In British Columbia, Canada, 13 women have been murdered and five more have gone missing while travelling on the same stretch of road...


The official name for the road in British Columbia, Canada is Highway 16. But one stretch, measuring 450 miles between the cities of Prince George and Prince Rupert is referred to as the Highway of Tears.

Between 1989 and 2006, nine young women had gone missing from or been found murdered along the road. All but one were aboriginal woman. Fears began to grow among these communities that a serial killer was preying on vulnerable girls, travelling alone on the highways.

In 2005 Royal Canadian Mounted Police (RCMP) set up Project E-PANA to investigate what happened to the nine women. By 2007, they’d identified nine further cases, doubling the number of missing or dead.

With 13 murder investigations and five missing persons cases, the task force have promised that there is no such thing as a cold case and will continue to look into the disappearances and deaths. They have said that they do not think that one single serial killer is behind every case.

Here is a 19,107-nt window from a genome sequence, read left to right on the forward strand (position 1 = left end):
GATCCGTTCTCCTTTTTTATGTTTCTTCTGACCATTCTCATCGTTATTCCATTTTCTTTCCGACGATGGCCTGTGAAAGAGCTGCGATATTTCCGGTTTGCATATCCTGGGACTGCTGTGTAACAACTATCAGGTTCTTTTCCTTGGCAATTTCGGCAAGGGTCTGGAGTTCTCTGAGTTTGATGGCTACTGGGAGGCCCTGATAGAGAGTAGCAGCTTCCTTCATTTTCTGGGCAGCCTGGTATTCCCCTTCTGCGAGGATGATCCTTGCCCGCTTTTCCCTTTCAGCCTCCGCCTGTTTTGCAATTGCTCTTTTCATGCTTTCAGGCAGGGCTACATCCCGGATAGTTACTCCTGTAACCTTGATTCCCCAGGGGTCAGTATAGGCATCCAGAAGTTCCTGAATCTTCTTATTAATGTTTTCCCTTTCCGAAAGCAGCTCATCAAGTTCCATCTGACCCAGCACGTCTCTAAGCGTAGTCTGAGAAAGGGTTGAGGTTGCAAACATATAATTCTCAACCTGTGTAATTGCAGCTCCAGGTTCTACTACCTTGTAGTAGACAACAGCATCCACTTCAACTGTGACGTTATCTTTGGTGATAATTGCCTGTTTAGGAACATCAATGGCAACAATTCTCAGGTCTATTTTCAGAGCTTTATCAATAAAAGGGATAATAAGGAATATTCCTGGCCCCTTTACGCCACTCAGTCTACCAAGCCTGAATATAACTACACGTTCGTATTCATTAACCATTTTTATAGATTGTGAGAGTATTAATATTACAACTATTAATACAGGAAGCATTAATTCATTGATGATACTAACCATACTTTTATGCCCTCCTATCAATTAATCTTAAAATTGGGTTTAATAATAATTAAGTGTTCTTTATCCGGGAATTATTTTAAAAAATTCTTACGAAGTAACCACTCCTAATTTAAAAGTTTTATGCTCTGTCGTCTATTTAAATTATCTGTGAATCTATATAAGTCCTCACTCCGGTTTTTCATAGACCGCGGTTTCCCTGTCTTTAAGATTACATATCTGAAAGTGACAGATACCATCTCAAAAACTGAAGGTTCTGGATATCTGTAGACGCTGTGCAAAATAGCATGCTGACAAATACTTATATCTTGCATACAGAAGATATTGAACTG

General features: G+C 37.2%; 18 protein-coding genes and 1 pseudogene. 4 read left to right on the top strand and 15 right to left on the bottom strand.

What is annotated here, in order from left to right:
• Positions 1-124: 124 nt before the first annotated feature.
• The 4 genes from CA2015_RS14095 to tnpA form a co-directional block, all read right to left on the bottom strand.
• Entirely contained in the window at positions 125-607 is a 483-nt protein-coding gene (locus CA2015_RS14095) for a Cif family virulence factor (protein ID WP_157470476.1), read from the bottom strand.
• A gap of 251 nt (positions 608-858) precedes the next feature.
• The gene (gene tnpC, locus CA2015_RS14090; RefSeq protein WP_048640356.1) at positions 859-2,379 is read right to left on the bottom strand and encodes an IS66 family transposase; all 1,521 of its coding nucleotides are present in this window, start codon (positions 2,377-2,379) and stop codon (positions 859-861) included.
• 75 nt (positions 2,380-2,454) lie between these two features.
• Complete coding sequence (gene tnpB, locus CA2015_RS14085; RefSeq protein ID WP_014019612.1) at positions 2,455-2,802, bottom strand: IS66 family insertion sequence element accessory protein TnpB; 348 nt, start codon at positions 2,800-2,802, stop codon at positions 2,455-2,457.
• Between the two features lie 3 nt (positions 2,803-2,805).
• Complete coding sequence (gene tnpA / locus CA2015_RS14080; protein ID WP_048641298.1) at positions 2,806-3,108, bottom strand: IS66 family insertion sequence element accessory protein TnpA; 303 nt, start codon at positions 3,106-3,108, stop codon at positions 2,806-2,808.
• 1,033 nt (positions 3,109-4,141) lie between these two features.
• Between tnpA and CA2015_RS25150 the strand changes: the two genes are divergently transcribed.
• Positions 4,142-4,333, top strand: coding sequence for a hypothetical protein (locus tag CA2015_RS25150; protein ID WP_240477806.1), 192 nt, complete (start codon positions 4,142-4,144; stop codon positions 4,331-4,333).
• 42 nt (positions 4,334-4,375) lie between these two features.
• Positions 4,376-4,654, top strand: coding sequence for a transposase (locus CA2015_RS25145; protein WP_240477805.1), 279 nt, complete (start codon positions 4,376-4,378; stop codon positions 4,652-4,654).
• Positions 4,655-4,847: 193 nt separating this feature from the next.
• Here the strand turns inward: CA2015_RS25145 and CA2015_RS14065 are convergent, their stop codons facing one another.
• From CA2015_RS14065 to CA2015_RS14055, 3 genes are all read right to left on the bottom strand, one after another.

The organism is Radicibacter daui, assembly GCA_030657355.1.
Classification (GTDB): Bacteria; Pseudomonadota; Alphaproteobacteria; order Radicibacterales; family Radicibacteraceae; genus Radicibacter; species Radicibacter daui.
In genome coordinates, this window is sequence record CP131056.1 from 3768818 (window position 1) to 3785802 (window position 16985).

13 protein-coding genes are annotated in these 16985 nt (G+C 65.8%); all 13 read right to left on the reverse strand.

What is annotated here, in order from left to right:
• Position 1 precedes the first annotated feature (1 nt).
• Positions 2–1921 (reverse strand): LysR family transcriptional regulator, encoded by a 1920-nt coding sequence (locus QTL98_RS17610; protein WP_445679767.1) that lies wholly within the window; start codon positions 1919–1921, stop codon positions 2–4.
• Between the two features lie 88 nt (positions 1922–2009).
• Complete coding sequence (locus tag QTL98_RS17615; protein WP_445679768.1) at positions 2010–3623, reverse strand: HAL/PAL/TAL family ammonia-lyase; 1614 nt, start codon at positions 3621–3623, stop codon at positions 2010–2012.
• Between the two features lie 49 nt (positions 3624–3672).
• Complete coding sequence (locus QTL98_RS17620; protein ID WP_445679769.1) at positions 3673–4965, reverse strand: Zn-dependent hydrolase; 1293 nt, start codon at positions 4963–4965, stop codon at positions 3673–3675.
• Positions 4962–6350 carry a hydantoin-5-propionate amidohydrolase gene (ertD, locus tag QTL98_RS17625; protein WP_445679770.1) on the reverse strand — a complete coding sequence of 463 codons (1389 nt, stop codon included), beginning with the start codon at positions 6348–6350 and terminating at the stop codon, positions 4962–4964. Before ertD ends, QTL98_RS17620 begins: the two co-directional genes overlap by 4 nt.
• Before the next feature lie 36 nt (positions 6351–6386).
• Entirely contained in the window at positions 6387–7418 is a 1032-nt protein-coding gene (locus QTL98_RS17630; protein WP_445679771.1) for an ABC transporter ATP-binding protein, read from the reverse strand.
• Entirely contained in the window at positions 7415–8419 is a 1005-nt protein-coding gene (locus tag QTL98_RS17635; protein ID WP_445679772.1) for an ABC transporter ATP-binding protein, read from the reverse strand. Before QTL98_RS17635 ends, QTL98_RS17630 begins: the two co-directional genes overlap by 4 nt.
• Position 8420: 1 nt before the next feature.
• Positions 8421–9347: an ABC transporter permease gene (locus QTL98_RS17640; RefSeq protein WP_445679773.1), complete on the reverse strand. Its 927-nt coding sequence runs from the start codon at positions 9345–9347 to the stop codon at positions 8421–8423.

But there is a suspect. In 2012, RCMP announced that the DNA of American rapist Bobby Jack Fowler was found on one of the victims, Colleen MacMillen, 16.

Fowler had died in prison six years before. He was also a strong suspect in the deaths of Gale Weys and Pamela Darlington, and a possible suspect in 10 more.

If he was the culprit, there should be no more deaths of woman on the Highway of Tears. But the communities forced to live in fear these past 30 years don’t have faith that the police have their man and they are keen to ensure the body count doesn’t increase.

A road sign on the infamous Highway of Tears bears the images of some of the victims and cautions girls not to hitchhike. Underneath is the stark warning… Killer on the loose!